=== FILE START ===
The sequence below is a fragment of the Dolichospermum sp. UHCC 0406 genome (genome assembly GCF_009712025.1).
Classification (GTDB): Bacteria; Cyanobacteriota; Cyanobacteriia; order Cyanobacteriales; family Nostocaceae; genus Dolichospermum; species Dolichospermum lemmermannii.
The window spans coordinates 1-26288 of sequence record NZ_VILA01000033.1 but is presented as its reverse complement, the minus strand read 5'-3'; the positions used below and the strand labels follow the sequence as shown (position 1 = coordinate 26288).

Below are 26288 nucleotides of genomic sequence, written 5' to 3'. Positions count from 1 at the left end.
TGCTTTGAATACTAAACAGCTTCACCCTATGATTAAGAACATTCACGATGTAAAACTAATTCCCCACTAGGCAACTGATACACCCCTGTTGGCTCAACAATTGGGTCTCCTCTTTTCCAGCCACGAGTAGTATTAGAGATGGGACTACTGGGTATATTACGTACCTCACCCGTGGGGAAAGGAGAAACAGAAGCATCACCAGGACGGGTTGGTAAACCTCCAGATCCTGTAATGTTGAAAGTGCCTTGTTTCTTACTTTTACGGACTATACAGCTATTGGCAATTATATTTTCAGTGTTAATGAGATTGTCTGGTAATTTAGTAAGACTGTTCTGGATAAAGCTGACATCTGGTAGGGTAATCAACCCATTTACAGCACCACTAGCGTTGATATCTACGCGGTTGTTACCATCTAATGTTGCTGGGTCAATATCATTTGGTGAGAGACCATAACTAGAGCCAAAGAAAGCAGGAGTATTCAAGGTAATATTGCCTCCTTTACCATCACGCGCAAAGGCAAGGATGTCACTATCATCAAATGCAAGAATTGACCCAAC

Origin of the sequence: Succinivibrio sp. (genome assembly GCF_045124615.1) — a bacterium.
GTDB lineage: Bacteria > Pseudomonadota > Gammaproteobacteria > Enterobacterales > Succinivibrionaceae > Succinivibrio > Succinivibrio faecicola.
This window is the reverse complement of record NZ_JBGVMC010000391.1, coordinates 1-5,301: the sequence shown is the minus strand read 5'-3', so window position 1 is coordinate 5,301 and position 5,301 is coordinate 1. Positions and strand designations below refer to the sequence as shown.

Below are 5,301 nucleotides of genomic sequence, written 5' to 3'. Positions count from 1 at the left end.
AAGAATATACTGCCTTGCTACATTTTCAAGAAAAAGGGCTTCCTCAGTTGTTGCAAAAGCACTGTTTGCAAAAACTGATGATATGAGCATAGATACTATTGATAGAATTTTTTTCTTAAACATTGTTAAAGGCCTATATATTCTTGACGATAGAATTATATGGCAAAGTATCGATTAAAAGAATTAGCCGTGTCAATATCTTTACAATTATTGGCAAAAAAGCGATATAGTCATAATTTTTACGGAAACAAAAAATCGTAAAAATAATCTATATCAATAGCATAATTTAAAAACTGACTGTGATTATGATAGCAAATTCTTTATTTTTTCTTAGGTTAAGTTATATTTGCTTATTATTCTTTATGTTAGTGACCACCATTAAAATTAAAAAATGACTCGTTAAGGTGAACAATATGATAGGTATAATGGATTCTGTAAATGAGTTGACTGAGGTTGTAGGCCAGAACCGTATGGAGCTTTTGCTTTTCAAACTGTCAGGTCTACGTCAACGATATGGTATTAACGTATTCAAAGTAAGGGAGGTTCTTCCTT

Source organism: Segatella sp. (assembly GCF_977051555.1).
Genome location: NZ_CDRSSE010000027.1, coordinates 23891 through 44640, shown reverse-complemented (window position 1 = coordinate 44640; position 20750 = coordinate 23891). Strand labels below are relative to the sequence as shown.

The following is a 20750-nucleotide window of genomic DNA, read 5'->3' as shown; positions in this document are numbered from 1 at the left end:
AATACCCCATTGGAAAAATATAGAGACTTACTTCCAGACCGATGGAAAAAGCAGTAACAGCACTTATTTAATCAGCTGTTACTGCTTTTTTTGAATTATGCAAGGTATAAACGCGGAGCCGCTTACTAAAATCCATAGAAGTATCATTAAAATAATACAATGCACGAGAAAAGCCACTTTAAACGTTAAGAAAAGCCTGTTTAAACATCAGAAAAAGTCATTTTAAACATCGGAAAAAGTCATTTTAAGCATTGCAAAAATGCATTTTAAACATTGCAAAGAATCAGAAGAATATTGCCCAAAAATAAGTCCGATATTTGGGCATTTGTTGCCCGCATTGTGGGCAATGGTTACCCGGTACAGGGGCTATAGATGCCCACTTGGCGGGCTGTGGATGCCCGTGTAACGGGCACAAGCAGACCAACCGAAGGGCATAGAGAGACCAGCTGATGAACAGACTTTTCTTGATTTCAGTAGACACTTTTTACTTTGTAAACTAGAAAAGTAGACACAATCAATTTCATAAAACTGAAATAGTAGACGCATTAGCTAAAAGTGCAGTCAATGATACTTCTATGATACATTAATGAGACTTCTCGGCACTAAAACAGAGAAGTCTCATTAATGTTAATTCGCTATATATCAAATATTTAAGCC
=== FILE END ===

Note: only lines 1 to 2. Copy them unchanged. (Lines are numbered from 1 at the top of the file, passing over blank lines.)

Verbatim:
The sequence below is a fragment of the Dolichospermum sp. UHCC 0406 genome (genome assembly GCF_009712025.1).
Classification (GTDB): Bacteria; Cyanobacteriota; Cyanobacteriia; order Cyanobacteriales; family Nostocaceae; genus Dolichospermum; species Dolichospermum lemmermannii.